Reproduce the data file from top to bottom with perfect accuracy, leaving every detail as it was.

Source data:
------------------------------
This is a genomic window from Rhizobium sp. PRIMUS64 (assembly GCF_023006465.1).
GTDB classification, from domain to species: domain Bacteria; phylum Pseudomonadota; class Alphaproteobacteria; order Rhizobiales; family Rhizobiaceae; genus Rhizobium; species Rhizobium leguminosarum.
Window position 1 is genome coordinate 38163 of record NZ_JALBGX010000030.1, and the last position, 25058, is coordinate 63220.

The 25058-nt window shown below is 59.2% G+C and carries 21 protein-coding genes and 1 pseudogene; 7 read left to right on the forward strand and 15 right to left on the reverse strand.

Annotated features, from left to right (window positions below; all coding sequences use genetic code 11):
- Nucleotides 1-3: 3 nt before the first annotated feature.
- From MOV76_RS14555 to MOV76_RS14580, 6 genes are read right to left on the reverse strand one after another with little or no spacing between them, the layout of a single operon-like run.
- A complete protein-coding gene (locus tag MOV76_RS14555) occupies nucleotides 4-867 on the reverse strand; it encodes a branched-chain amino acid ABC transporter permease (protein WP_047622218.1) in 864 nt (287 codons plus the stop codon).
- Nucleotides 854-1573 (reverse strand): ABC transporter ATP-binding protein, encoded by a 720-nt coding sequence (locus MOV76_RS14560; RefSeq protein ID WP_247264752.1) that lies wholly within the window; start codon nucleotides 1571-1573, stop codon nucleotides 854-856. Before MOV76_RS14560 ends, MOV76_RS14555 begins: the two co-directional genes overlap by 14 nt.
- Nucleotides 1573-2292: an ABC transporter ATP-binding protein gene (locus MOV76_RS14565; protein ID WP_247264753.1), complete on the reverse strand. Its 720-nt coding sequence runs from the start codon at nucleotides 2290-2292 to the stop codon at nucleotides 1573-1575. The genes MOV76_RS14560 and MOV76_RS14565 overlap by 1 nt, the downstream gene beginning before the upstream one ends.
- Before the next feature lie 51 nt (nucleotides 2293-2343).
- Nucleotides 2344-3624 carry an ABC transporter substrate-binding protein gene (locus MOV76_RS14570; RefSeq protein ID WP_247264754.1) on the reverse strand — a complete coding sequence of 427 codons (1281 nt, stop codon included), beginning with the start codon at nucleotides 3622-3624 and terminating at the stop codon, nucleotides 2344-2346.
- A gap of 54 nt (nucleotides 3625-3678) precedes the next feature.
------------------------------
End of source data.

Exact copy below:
This is a genomic window from Rhizobium sp. PRIMUS64 (assembly GCF_023006465.1).
GTDB classification, from domain to species: domain Bacteria; phylum Pseudomonadota; class Alphaproteobacteria; order Rhizobiales; family Rhizobiaceae; genus Rhizobium; species Rhizobium leguminosarum.
Window position 1 is genome coordinate 38163 of record NZ_JALBGX010000030.1, and the last position, 25058, is coordinate 63220.

The 25058-nt window shown below is 59.2% G+C and carries 21 protein-coding genes and 1 pseudogene; 7 read left to right on the forward strand and 15 right to left on the reverse strand.

Annotated features, from left to right (window positions below; all coding sequences use genetic code 11):
- Nucleotides 1-3: 3 nt before the first annotated feature.
- From MOV76_RS14555 to MOV76_RS14580, 6 genes are read right to left on the reverse strand one after another with little or no spacing between them, the layout of a single operon-like run.
- A complete protein-coding gene (locus tag MOV76_RS14555) occupies nucleotides 4-867 on the reverse strand; it encodes a branched-chain amino acid ABC transporter permease (protein WP_047622218.1) in 864 nt (287 codons plus the stop codon).
- Nucleotides 854-1573 (reverse strand): ABC transporter ATP-binding protein, encoded by a 720-nt coding sequence (locus MOV76_RS14560; RefSeq protein ID WP_247264752.1) that lies wholly within the window; start codon nucleotides 1571-1573, stop codon nucleotides 854-856. Before MOV76_RS14560 ends, MOV76_RS14555 begins: the two co-directional genes overlap by 14 nt.
- Nucleotides 1573-2292: an ABC transporter ATP-binding protein gene (locus MOV76_RS14565; protein ID WP_247264753.1), complete on the reverse strand. Its 720-nt coding sequence runs from the start codon at nucleotides 2290-2292 to the stop codon at nucleotides 1573-1575. The genes MOV76_RS14560 and MOV76_RS14565 overlap by 1 nt, the downstream gene beginning before the upstream one ends.
- Before the next feature lie 51 nt (nucleotides 2293-2343).
- Nucleotides 2344-3624 carry an ABC transporter substrate-binding protein gene (locus MOV76_RS14570; RefSeq protein ID WP_247264754.1) on the reverse strand — a complete coding sequence of 427 codons (1281 nt, stop codon included), beginning with the start codon at nucleotides 3622-3624 and terminating at the stop codon, nucleotides 2344-2346.
- A gap of 54 nt (nucleotides 3625-3678) precedes the next feature.